When Lincolntonâ€™s proposed budget goes up for public hearing Thursday, the water and sewer rate increase might not be as large as expected.
Rates were initially expected to rise by 12.5 percent in order to pay off the cityâ€™s $40 million in capital improvements.
But the city now has the possibility of restructuring its loan and extending it four more years to lower the payments and provide some relief to residents, City Manager Jeff Emory said Tuesday.
The restructuring would give the city 20 instead of 16 years to pay back a $10 million loan.
Rates will still have to rise, but residents could see an 8.5 percent increase instead of the projected 12.5 percent.
â€œIt doesnâ€™t make it go away, but it helps some,â€ Emory said.
Last year, rates rose by 6 percent and they could increase again next year. The city did not raise rates in 2001 and 2002 in response to economic conditions and to help industries, which are the cityâ€™s largest customers.
That move was one of the factors the state looked at when considering this proposal, Emory said.
â€œThey know that weâ€™ve taken such measures to help our larger industrial customers, and they thought this would be a big benefit to them,â€ he said.
The deal isnâ€™t concrete yet. Council members will consider the option during Thursdayâ€™s meeting.
The meeting starts at 7 p.m. in the Commissioners Room of the James W. Warren Citizens Center.
The cityâ€™s proposed $27.4 million budget maintains the 51 cent property tax and 5 cent recreation tax. But with 2004 being a revaluation year, it will still mean higher property taxes for many residents.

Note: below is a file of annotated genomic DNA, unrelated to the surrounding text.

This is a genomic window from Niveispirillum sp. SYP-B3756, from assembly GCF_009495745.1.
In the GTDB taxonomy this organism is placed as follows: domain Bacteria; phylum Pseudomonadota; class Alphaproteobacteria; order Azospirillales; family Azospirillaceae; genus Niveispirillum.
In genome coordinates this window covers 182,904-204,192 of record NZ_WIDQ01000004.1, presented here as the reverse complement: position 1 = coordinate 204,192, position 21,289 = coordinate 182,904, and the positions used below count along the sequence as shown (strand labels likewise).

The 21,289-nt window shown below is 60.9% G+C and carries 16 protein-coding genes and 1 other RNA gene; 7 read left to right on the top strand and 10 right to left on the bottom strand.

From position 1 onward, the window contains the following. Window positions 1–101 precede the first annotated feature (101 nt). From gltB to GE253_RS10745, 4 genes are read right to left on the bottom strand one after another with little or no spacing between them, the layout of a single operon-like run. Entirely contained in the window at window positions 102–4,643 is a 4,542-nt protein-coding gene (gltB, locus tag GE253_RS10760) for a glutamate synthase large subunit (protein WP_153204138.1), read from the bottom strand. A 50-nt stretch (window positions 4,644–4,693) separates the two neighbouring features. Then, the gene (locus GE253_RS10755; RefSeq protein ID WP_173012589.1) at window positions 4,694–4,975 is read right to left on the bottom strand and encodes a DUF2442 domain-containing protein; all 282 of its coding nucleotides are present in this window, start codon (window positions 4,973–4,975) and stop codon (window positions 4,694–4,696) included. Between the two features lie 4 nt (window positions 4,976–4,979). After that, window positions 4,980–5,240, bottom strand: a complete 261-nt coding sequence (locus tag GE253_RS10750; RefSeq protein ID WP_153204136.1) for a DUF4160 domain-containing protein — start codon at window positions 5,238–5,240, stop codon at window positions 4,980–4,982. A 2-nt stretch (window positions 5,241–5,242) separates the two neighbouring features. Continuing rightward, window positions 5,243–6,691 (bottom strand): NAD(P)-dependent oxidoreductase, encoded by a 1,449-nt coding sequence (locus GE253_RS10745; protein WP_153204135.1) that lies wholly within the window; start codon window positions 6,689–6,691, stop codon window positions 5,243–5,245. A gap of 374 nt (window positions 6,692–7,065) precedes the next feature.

The cityâ€™s operating budget stays the same, and there is a decrease in capital spending. Minus the $4.2 million City Hall/Fire Department expansion, the budget is actually less than last year.
It includes a 2.5 percent cost of living adjustment for city employees.
The Arts Council, Theater Guild, Historical Association, LEDA, Cultural Center, Communities in Schools and the Lincolnton-Lincoln County Regional Airport will get more money than last year if the budget is approved.
Downtown development is expected to be a hot topic during the meeting. Rumors have swirled that a group of residents will ask the council to cut funding for the DDA. Supporters of the program are rallying and say theyâ€™ll be at the meeting to voice their concerns.Anyone can speak during the budget public hearing. After the hearing, the council will consider adopting the budget ordinance.by Alice Smith